• Colored paper matching the hues in your color wheel (Color Aid papers offer the closest matches to true hues, but are expensive. I've also found that Astrobrights color pack "Spectrum" offers close enough hues to both RYB and CMY to create color studies at a really affordable price. Scrapbooking papers also make a decent hue match with either a "primaries" type pack of solids or just taking your color wheel into the store and purchasing single sheets to match.)
  • Base paper for creating grids (use a scrapbook, sketchbook, or single sheets of cardstock)
  • Tools to cut paper into squares (I mostly use a hobby knife with #11 blade + cutting mat + metal ruler. You could also use a rotary cutter + cutting mat + clear ruler, or ruler + pencil + scissors. Whatever works best for you.)
  • Adhesive of choice (glue stick works great for paper, glue squares work better for heavy cardstock or Color Aid paper)
  • Recycle bin
Gather together all of your materials. Based on the size of your scrapbook or sketchbook, decide what size grid you're using so you know how to cut your paper squares. I think if you stick to making color sketch grids in the same way, shape, and size, it makes for easier comparisons when looking back over previous sketches.

My scrapbook is a second-hand record book purchased from a science surplus store, it has 9" x 7 3/4" grids on each page. I worked out how to fit colored squares in a 3:4 ration on each page by cutting each square about 2" x 2". This works out to 12 squares total for each sketch. You can always use more squares in your grid, format your grid in any size/shape you want, or work on any size base paper.

To begin, select a color harmony on the wheel. I'm going with a split complement of blue, yellow green, and orange - you can see the small triangle in the middle of the wheel that says "Split Complement."

Find the coordinating paper hues and cut your squares. I decide to work with these 3 color in equal parts to best view the color harmony, and since my grid = 12 squares, I cut 4 of each color to fill the grid.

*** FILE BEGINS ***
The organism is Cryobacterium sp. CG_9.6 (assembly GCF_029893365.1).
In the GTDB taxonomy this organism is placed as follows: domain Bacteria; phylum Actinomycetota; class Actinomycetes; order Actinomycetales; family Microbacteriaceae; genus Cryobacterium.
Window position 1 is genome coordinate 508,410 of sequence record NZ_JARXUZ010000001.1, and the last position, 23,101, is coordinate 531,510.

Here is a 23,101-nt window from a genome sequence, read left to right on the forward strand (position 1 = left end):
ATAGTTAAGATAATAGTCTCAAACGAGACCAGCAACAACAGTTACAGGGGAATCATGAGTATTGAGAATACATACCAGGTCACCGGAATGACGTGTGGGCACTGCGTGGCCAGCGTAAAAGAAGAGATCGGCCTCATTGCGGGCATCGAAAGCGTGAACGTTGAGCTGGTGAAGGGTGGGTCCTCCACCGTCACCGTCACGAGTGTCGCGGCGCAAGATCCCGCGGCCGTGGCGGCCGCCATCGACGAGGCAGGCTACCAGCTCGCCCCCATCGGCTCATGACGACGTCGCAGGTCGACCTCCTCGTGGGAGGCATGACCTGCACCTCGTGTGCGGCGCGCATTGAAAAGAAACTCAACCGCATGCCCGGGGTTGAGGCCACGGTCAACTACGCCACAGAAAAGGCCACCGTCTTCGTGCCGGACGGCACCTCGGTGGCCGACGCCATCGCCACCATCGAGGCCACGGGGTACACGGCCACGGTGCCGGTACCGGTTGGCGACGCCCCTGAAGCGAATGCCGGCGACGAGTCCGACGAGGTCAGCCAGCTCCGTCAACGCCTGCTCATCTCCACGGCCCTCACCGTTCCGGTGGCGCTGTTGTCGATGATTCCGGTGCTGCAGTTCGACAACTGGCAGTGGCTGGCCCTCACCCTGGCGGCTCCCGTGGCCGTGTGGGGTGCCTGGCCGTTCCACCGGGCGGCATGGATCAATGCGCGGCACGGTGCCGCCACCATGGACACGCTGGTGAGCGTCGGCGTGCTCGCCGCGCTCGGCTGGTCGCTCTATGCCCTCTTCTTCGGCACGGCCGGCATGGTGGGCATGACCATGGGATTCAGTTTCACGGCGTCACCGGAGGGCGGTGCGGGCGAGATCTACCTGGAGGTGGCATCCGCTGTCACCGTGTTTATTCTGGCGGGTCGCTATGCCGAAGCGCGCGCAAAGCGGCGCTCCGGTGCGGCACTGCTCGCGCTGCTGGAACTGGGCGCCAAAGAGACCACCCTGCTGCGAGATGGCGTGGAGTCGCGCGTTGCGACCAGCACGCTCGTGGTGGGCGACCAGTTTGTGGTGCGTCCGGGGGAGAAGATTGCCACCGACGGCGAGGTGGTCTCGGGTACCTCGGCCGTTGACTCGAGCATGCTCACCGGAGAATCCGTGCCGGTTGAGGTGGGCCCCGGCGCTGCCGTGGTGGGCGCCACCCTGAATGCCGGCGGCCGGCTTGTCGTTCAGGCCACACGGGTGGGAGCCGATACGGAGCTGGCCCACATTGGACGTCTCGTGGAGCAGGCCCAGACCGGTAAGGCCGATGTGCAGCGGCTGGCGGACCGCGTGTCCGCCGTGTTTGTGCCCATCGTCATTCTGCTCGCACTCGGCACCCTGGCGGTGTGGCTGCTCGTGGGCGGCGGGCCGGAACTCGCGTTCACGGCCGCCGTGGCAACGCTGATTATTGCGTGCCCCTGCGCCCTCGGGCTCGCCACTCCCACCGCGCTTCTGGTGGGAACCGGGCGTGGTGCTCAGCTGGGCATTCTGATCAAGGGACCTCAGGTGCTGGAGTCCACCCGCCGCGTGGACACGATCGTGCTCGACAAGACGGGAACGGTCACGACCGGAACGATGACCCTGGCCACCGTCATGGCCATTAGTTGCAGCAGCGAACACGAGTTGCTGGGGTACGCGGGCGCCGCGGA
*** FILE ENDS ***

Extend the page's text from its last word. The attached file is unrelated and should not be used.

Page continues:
Then I start playing around with the composition of the grid with the colored squares.

This is probably my favorite part, as it feels a bit like a puzzle! I know when I find a layout I like, then glue it down.

Last but not least, I add the information to the page about what the combination means, and which color system I used, and date the bottom of the page.

That's it!

Relatively quick to do, and I like having all the grids in one book to page through when I feel like it.

I started filling my book on both pages, but decided to just do one per page to save bulk in the book and to give each grid room to be viewed without the influence of colors on the other page.

Here's one way these sketches can help you explore your color preferences. After doing these color wheel harmonies for a few days, I discovered that I was avoiding orange, and using lots of red. I love red, like, it's my favorite color ever. I always seem to run out of red fabric. So no surprises there.

But the orange, I had no idea I was subconsciously avoiding using this color. So I did a series of several pages of harmonies that included orange, forcing myself to think about orange in a new way.

So I discovered that I'm really not a fan of orange, but don't mind the color in combinations where orange is minimal. This is the stuff I really love about playing with color harmony!

I hope you are inspired to try some color harmony play in your own way, and maybe to incorporate what you learn about your own color preferences into your work.

This post is one in a series about making color sketches.

This is How to Create a Color Study With Color Harmony.
Find How to Create a Color Study With Representational Colors here.